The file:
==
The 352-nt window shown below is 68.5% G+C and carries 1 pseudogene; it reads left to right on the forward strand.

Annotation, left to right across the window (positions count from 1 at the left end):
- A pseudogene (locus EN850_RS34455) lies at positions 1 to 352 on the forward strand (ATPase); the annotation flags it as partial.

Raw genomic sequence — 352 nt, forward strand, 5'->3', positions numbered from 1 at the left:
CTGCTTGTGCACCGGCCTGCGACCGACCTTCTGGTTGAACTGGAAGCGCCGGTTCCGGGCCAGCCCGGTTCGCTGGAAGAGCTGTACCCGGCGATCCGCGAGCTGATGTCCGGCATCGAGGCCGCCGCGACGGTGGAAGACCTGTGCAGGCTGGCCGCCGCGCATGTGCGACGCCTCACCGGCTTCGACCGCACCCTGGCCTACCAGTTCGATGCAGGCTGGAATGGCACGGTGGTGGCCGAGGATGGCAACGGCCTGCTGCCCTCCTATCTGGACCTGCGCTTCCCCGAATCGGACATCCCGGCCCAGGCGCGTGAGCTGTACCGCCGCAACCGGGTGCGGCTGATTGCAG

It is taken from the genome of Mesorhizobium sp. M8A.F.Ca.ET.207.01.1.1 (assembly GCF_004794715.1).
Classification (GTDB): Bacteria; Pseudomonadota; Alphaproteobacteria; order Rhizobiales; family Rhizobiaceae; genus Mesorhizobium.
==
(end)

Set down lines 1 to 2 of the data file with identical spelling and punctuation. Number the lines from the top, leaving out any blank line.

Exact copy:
The 352-nt window shown below is 68.5% G+C and carries 1 pseudogene; it reads left to right on the forward strand.

Annotation, left to right across the window (positions count from 1 at the left end):